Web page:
A Mansfield woman who pleaded guilty to advertising and selling jewellery, which she claimed were diamonds and platinum when they were not, has been fined £3000 at Nottingham Crown Court on the 10th January 2019. She was also ordered to pay £26,526 in confiscation, which is the financial benefit of her criminality.
Ka Man Lam, 27 of Padstow Close, received the fine for eight counts of unfair commercial practices and seven counts under the Hallmarking Act, involving the advertisement and sale of earrings and rings which had been misdescribed.
The jewellery was advertised on eBay through an online platform called Angel Diamonds. The products were described as high-quality diamonds, but were found to be cubic zirconia. They were also described as being platinum or having the mark PT 950, which would have been mistaken for the hallmark of platinum.
Nottinghamshire County Council Trading Standards received a complaint from the National Association of Jewellers (NAJ) who believed that the online seller was falsely advertising jewellery. The NAJ had made a test purchase of a ring and a pair of earrings. Trading Standards worked with the Sheffield Assay Office and the Institute of Registered Valuers and determined that the jewellery was not platinum or contain diamonds.
In one example, a customer bought a ring for £118 that was described as a 2.5 carat, excellent cut, diamond solitaire engagement ring, marked with ‘platinum 950.’ When she received it, the customer realised it was not platinum or a diamond.
Other consumers had similar experiences where the items have been described as a specified diamond and platinum product. Some of the consumers suspected that the stone might not be a diamond due to the prices advertised, but they believed that the metal was platinum.
Coun John Handley, Vice-Chairman of Nottinghamshire County Council’s Communities and Place Committee said:
“This is a case where products advertised for sale were not as described, which mislead customers into buying these products. Selling items online was said to be a means of keeping prices down, whereas in reality it meant that people could not physically check items before buying them. Our advice would always be if an item is advertised for sale that seems too good to be true, it usually is.”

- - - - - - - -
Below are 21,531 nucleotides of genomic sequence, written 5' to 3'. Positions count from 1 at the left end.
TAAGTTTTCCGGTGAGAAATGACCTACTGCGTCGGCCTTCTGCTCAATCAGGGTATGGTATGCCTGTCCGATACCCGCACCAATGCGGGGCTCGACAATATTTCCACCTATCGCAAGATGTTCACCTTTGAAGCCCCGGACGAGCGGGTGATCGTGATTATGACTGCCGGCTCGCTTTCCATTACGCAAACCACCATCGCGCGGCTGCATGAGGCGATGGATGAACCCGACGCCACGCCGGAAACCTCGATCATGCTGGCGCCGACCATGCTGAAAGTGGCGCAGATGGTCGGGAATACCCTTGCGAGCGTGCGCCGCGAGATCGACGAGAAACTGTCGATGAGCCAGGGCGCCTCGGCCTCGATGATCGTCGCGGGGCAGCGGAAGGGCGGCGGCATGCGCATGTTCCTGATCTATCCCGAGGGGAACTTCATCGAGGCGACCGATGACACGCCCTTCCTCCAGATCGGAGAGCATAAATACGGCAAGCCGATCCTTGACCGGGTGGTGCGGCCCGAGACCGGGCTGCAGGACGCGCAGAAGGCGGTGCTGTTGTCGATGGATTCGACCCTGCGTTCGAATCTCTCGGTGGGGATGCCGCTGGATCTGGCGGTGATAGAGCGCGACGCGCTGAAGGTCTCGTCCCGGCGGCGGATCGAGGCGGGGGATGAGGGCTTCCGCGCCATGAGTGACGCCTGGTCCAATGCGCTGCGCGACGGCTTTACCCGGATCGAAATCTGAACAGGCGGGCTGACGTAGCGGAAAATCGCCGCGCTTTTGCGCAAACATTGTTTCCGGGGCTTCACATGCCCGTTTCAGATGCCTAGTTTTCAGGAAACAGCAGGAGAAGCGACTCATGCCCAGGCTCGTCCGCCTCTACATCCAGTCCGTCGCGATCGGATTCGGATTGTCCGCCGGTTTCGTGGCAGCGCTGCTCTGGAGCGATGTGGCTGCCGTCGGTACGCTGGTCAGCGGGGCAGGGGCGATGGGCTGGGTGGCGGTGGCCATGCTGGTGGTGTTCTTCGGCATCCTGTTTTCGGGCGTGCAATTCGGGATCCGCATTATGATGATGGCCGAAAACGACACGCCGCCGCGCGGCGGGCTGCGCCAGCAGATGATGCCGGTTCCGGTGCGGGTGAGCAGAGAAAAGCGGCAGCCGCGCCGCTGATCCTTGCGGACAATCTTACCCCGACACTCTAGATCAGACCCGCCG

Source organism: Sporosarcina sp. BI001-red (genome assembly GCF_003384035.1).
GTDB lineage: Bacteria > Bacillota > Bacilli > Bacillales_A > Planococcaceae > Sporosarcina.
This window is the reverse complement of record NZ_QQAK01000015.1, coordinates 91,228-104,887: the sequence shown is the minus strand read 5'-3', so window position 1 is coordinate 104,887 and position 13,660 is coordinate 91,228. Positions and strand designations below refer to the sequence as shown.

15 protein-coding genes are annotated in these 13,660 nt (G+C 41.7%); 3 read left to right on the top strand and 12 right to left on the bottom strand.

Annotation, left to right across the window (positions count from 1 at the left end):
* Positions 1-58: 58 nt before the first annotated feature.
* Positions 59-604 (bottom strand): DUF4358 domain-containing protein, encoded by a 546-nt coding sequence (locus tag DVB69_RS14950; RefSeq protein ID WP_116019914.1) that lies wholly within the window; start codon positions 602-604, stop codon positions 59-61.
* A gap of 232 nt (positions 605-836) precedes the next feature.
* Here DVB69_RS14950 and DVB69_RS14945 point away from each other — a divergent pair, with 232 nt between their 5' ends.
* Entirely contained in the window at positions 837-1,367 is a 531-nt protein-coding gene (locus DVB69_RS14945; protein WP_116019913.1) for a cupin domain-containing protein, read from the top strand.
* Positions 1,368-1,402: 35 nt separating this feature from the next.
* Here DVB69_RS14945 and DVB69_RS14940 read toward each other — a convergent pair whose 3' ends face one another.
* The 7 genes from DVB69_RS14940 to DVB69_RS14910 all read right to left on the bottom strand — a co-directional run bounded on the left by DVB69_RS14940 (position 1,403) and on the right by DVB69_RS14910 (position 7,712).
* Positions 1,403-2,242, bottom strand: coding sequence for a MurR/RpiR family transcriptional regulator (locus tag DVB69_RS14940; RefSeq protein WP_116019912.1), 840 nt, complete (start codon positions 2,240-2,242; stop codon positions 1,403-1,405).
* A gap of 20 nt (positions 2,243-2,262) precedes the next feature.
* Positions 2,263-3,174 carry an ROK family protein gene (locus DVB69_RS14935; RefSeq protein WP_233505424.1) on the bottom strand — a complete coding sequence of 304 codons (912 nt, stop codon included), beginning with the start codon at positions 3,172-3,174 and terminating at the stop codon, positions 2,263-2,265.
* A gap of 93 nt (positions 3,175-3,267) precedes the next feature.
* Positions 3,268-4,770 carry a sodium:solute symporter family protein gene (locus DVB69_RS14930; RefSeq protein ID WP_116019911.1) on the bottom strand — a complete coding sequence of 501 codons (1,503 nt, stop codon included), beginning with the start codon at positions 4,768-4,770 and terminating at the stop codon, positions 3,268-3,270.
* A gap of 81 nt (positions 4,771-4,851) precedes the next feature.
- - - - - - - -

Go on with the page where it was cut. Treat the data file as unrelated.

Simon Forrester, Chief Executive at the National Association of Jewellers said of the case: “We are very pleased to see this sentence being passed down. Consumers must be protected from unscrupulous operators, which is why the NAJ has worked closely with Trading Standards to gather evidence and bring this prosecution. The National Association of Jewellers is the Primary Authority for UK jewellery sales, maintaining confidence in jewellery bought via NAJ Members. We will continue to champion consumers’ rights alongside our colleagues in Local Authority Trading Standards enforcement.”
Ashley Carson, Sheffield Assay Master said: “I am delighted with this outcome, congratulations to Nottinghamshire Trading Standards. This conviction sends a serious warning out to traders on the internet who are breaking the law and selling articles falsely described and not hallmarked. It also must act as a lesson for purchasers to always ensure that the articles are correctly Hallmarked. This is a legal requirement and protects the consumer. I would also ask again for eBay to take some responsibility for this and ensure that items sold on their website are legally compliant and point customers to the Dealers Notice to advise on Hallmarks.”
To report a consumer issue, people are advised to contact the Citizens Advice Consumer helpline on 03454 040506.